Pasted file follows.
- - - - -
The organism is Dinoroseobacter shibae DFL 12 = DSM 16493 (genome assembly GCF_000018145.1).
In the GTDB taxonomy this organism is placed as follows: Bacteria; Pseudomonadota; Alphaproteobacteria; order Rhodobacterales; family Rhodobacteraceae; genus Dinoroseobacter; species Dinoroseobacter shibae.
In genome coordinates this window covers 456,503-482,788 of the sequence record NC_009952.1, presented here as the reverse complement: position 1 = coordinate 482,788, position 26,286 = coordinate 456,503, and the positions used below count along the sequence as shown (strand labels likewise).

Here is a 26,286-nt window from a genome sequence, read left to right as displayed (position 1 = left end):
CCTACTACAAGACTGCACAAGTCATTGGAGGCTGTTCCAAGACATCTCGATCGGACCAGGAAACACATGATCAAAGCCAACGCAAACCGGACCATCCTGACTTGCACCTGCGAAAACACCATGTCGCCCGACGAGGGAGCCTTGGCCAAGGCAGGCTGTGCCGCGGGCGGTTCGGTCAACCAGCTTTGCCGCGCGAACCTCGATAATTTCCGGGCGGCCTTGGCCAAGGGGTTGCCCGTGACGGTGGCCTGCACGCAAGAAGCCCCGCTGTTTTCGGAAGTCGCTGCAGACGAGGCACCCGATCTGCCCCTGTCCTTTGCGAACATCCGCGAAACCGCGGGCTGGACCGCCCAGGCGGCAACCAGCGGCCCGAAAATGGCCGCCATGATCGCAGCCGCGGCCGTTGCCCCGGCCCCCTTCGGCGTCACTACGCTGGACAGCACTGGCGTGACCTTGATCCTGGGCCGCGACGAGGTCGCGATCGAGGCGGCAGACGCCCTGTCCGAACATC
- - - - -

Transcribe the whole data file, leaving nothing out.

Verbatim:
The organism is Dinoroseobacter shibae DFL 12 = DSM 16493 (genome assembly GCF_000018145.1).
In the GTDB taxonomy this organism is placed as follows: Bacteria; Pseudomonadota; Alphaproteobacteria; order Rhodobacterales; family Rhodobacteraceae; genus Dinoroseobacter; species Dinoroseobacter shibae.
In genome coordinates this window covers 456,503-482,788 of the sequence record NC_009952.1, presented here as the reverse complement: position 1 = coordinate 482,788, position 26,286 = coordinate 456,503, and the positions used below count along the sequence as shown (strand labels likewise).

Here is a 26,286-nt window from a genome sequence, read left to right as displayed (position 1 = left end):
CCTACTACAAGACTGCACAAGTCATTGGAGGCTGTTCCAAGACATCTCGATCGGACCAGGAAACACATGATCAAAGCCAACGCAAACCGGACCATCCTGACTTGCACCTGCGAAAACACCATGTCGCCCGACGAGGGAGCCTTGGCCAAGGCAGGCTGTGCCGCGGGCGGTTCGGTCAACCAGCTTTGCCGCGCGAACCTCGATAATTTCCGGGCGGCCTTGGCCAAGGGGTTGCCCGTGACGGTGGCCTGCACGCAAGAAGCCCCGCTGTTTTCGGAAGTCGCTGCAGACGAGGCACCCGATCTGCCCCTGTCCTTTGCGAACATCCGCGAAACCGCGGGCTGGACCGCCCAGGCGGCAACCAGCGGCCCGAAAATGGCCGCCATGATCGCAGCCGCGGCCGTTGCCCCGGCCCCCTTCGGCGTCACTACGCTGGACAGCACTGGCGTGACCTTGATCCTGGGCCGCGACGAGGTCGCGATCGAGGCGGCAGACGCCCTGTCCGAACATC